Reading the tea leaves of Germany’s state (Land) elections becomes more interesting as national elections approach on the calendar. Although Chancellor Merkel does not face a challenge to a third term until 2013, this week’s election results in Saarland will serve as an initial bellwether for the political pundits looking for electoral signals.
Admittedly, Saarland’s results were somewhat predictable. The CDU’s leader, Annegret Kramp-Karrenbauer, will remain minister president in a coalition with the Social Democrats for a second term. Also predictable were the miserable results for the FDP, which did not receive enough votes (only 1.2 percent) to remain in the Saarland parliament. This continues a trend of electoral humiliation for the FDP, the once praised junior coalition partner of Angela Merkel’s CDU. Having only received 267 more votes than the extreme-right NPD, the FDP will now be on the outside looking in at those parties that won parliamentary seats.
The Left Party, despite winning 9 seats, was not asked to form a coalition government. The Greens, with exactly 5 percent of the vote, made it in by a hair. Most surprising, however, were the Pirates, who garnered 7.4 percent of the vote. They now find themselves in a second state government, having already been successful in the Berlin state elections in September 2011. No one really knows what the Pirates’ platform means, other than transparency in all things–including the Internet. Nevertheless, the fact is that their supporters were drawn primarily from those under thirty, potentially foreshadowing things to come for this new actor on Germany’s political stage. The Pirates continue to confound the pundits and the other parties. They can influence the outcome of coalition options in the next two state elections. Clearly a protest outlet for frustrated voters, how far they can go remains uncertain. However, they represent a longer term trend in German politics, one that is marked by decreasing party loyalty and more swing voters at stake.
Party politics aside, another dimension of the Saarland elections worth noting is the confirmation of Annegret Kramp-Karrenbauer as minister president–one of three women currently serving as head of state government in Germany (not to forget the woman who also currently serves as chancellor). Not too long ago, there was but one woman–Heide Simonis–who reached the position of minister president, in the state of Schleswig-Holstein.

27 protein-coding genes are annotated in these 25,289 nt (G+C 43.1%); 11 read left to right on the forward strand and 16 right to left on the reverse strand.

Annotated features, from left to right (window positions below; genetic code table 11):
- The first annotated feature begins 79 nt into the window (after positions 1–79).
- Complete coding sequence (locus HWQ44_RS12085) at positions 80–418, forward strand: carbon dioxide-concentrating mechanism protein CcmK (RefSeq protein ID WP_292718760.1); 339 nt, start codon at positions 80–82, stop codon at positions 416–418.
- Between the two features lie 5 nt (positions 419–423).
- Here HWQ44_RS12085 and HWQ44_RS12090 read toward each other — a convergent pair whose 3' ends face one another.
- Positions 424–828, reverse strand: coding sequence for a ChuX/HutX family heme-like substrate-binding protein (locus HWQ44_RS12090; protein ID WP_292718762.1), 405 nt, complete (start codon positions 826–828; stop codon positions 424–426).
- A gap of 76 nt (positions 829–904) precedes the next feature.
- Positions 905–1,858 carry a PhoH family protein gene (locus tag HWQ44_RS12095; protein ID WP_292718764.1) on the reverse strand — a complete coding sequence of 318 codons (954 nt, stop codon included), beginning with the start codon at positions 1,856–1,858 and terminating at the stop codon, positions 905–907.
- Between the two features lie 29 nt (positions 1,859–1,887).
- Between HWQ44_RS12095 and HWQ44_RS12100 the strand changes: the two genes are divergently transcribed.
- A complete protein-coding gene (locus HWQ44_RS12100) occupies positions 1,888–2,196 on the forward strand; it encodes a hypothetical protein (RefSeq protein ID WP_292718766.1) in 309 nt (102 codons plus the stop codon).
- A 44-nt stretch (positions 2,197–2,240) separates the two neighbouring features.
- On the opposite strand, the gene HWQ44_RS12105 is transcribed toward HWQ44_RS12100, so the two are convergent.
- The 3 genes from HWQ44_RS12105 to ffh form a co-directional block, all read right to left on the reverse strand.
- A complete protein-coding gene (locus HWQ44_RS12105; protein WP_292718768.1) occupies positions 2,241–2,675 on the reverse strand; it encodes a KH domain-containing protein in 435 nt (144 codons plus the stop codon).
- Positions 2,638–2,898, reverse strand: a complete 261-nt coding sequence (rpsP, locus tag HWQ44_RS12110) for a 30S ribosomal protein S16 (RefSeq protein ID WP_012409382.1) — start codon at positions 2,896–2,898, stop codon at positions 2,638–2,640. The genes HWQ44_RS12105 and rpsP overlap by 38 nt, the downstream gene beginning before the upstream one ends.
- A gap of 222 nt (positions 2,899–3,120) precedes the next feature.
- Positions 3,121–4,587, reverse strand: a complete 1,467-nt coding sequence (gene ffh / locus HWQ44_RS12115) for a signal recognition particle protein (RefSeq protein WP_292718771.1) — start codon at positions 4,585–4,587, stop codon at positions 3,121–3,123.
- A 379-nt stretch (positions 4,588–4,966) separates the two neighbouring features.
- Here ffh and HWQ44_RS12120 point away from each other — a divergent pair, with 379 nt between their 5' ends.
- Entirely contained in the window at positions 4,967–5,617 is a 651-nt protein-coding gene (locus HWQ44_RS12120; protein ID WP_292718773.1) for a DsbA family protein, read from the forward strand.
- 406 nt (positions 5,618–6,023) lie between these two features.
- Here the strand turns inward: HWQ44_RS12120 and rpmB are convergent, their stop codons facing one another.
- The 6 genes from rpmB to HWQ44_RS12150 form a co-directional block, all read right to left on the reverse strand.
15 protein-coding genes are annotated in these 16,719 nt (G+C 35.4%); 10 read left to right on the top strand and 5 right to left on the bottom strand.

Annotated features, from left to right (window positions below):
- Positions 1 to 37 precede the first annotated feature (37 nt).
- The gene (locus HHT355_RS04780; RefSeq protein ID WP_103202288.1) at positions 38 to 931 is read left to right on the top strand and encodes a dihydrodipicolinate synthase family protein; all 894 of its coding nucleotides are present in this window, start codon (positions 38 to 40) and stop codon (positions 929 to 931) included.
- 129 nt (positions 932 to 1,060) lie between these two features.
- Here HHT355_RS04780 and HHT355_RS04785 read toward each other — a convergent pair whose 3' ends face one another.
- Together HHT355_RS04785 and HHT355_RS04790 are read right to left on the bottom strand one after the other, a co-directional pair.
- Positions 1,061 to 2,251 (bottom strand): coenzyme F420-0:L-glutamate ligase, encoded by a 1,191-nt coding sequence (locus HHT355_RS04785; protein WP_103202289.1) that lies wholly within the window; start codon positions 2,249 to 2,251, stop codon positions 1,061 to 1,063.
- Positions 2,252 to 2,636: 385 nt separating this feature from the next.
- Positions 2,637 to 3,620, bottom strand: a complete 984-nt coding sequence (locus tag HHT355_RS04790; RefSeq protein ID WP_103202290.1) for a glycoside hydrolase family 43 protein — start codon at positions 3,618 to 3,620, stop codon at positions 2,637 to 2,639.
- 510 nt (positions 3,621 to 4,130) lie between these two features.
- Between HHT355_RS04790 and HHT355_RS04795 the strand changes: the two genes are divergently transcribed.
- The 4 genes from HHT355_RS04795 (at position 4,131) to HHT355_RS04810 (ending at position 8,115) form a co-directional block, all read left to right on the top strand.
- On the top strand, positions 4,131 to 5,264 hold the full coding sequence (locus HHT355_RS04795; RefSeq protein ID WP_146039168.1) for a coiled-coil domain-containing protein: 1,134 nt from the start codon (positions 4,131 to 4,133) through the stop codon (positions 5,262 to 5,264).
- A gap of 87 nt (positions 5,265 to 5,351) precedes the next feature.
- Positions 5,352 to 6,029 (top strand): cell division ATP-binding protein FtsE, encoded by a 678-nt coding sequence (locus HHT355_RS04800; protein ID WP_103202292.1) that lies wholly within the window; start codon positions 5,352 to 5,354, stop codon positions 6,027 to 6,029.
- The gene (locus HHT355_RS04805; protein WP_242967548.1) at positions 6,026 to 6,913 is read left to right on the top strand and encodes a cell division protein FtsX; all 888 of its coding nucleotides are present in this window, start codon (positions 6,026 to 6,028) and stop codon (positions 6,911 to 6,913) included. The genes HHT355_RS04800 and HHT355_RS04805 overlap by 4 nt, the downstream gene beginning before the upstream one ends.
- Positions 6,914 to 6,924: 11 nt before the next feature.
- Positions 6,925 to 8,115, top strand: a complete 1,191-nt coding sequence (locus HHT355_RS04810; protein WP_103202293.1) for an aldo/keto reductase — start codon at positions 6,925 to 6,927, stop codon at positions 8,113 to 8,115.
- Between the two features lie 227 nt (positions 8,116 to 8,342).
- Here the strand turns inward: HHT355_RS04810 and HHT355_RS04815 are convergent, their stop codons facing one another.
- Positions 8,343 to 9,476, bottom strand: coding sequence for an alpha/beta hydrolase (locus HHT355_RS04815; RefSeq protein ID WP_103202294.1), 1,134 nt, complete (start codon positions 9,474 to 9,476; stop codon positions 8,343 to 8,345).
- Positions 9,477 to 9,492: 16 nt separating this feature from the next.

Too Early to Tell
With the polls in Saarland closed, experts will inevitably try to explain the results in the greater context of next year’s national elections. The outcome in Saarland will be seen by some as a signal that Chancellor Merkel may be confronting the necessity of another coalition with the SPD following the national elections. That may prove to be a premature conclusion. Several key state elections still lie ahead: two in the coming weeks in Germany’s biggest Land, North Rhine-Westphalia, followed by Schleswig-Holstein, and then Lower Saxony next January. As is most often the case in politics, things can change dramatically for all parties between now and the national election.
To begin with, if the FDP continues to lose ground throughout Germany, it may not even be an option for the chancellor as a coalition partner next year. While it is far too early to rule the FDP out, failure to gain seats in the elections of North Rhine-Westphalia and Schleswig-Holstein would prove disastrous for the party’s future. On the other hand, if the SPD continues to maintain its momentum, its options could include a coalition with the Greens, or perhaps even a three way coalition with the FDP (that is, if the FDP would even be seen as a viable partner at that time). This situation for the SPD, however, assumes that the party can come up with a viable opponent for Merkel, one who can also bridge such a potential “traffic light” coalition–a tall order in both cases.
The Next Step
North Rhine-Westphalia represents the next big test for everyone. If the Social Democrats and Greens can secure re-election and their coalition with a stronger base, it will strengthen an SPD trend at both city and state levels. The Social Democrats now govern Hamburg, Berlin, Munich, and Frankfurt. They are also in coalition governments in eleven of the sixteen states. While the Greens have lost ground in the polls, they are part of four state governments, including Baden-Württemberg, where they have their first Green minister president. A positive outcome in North Rhine-Westphalia for both parties would serve to strengthen those pushing for a “red-green” coalition in the coming year.
Just as the primaries serve to sort out the candidates for the elections in the U.S., the endless parade of state and local elections in Germany act as signals and snapshots of the political mood, as well as the status of political parties and their leaders. The Saarland has a population of less than a million, and just over 60 percent of those people voted in the elections, so the interpretations are limited. There will be larger numbers in play when Germany’s most populous state, North Rhine-Westphalia, goes to the polls on May 13.
For now, it is an open, long, and unpredictable race. Eighteen more months of political battles remain for all parties. With these battles comes a continuing conflict of election signals, and inevitable electoral spins. In the end, the meaning of these elections will be revealed on an election day in September 2013.